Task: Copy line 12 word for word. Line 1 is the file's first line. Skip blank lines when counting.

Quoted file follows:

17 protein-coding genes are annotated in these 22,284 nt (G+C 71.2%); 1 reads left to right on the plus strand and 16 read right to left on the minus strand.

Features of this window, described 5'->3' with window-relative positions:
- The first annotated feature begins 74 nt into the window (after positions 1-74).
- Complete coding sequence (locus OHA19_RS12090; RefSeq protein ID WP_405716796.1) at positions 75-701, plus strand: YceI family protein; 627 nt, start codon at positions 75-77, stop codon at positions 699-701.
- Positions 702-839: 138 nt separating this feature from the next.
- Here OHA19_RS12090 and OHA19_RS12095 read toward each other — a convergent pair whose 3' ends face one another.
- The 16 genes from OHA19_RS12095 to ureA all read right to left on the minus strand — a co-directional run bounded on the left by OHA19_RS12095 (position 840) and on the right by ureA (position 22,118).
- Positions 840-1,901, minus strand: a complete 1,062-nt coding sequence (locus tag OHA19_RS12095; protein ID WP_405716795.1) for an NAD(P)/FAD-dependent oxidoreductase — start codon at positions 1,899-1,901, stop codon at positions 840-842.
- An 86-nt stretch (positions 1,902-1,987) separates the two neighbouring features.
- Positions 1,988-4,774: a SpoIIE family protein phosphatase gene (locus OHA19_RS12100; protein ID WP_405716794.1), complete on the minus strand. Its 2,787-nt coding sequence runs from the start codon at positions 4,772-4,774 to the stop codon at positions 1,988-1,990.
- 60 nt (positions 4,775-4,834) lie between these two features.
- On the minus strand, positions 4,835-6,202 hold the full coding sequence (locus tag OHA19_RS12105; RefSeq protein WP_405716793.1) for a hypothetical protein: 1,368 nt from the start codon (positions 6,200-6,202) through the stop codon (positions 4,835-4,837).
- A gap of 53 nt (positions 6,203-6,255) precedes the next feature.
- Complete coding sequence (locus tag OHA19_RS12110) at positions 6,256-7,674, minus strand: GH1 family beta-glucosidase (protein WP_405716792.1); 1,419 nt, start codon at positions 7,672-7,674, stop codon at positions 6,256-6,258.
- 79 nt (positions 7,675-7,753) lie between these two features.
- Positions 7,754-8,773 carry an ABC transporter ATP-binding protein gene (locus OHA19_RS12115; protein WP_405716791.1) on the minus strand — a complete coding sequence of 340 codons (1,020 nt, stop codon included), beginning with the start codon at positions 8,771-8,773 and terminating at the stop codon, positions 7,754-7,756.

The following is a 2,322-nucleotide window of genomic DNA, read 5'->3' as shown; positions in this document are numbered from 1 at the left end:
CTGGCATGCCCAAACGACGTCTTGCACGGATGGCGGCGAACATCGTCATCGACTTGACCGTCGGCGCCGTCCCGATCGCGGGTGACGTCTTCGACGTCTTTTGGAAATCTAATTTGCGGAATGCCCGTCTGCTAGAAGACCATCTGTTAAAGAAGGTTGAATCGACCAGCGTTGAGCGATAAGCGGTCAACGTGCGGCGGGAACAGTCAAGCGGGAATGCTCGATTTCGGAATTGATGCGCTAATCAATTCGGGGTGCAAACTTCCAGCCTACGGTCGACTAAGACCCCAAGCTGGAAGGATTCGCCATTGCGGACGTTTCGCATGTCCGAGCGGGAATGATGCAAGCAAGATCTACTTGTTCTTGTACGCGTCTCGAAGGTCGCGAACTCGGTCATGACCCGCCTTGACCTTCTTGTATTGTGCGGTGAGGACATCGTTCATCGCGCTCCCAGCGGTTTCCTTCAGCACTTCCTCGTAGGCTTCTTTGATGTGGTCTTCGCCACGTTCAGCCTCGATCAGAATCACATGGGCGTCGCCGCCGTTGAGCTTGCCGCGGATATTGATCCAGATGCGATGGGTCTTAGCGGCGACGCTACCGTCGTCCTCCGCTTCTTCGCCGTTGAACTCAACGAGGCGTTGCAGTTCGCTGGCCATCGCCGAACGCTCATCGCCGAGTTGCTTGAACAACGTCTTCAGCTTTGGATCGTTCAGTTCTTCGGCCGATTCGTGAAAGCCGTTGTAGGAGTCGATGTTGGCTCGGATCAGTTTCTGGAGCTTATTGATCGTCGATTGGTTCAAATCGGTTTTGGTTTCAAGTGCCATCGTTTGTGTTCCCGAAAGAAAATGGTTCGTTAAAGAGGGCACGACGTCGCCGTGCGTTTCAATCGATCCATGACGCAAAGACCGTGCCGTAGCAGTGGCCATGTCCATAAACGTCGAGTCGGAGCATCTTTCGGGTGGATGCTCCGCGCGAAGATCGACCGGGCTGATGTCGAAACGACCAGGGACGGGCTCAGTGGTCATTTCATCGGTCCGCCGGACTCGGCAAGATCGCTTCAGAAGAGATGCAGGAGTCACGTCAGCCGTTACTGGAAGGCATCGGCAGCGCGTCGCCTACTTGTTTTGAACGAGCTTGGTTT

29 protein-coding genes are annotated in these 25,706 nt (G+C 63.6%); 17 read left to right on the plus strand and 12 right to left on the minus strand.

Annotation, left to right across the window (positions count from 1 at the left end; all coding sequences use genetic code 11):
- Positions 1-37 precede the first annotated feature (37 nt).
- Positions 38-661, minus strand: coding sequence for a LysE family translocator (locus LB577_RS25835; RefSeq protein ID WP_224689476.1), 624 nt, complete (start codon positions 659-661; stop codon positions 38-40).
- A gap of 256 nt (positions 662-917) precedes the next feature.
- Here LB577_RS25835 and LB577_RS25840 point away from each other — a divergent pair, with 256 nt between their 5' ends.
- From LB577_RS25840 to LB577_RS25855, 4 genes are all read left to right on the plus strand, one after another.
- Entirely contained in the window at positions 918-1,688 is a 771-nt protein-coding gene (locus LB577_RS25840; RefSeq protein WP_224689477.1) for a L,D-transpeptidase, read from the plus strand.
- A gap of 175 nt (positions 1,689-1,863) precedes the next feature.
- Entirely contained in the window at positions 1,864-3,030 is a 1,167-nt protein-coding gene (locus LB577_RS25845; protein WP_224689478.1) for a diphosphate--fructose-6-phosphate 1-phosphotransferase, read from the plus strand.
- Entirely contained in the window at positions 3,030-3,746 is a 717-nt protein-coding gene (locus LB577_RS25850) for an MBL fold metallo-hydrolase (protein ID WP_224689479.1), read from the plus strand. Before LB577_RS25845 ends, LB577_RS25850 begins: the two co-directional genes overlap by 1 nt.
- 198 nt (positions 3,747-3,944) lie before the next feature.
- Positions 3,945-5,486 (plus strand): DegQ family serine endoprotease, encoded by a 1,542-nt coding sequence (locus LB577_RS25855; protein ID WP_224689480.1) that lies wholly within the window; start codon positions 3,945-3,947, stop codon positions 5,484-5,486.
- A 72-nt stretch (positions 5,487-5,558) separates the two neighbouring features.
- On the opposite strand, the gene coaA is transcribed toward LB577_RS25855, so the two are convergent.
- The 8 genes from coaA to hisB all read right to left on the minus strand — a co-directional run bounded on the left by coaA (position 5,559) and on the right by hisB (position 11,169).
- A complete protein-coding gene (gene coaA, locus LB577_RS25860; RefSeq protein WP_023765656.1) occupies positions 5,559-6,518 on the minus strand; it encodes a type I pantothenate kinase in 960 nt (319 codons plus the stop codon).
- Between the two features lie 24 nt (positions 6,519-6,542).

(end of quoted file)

- On the minus strand, positions 4,835-6,202 hold the full coding sequence (locus tag OHA19_RS12105; RefSeq protein WP_405716793.1) for a hypothetical protein: 1,368 nt from the start codon (positions 6,200-6,202) through the stop codon (positions 4,835-4,837).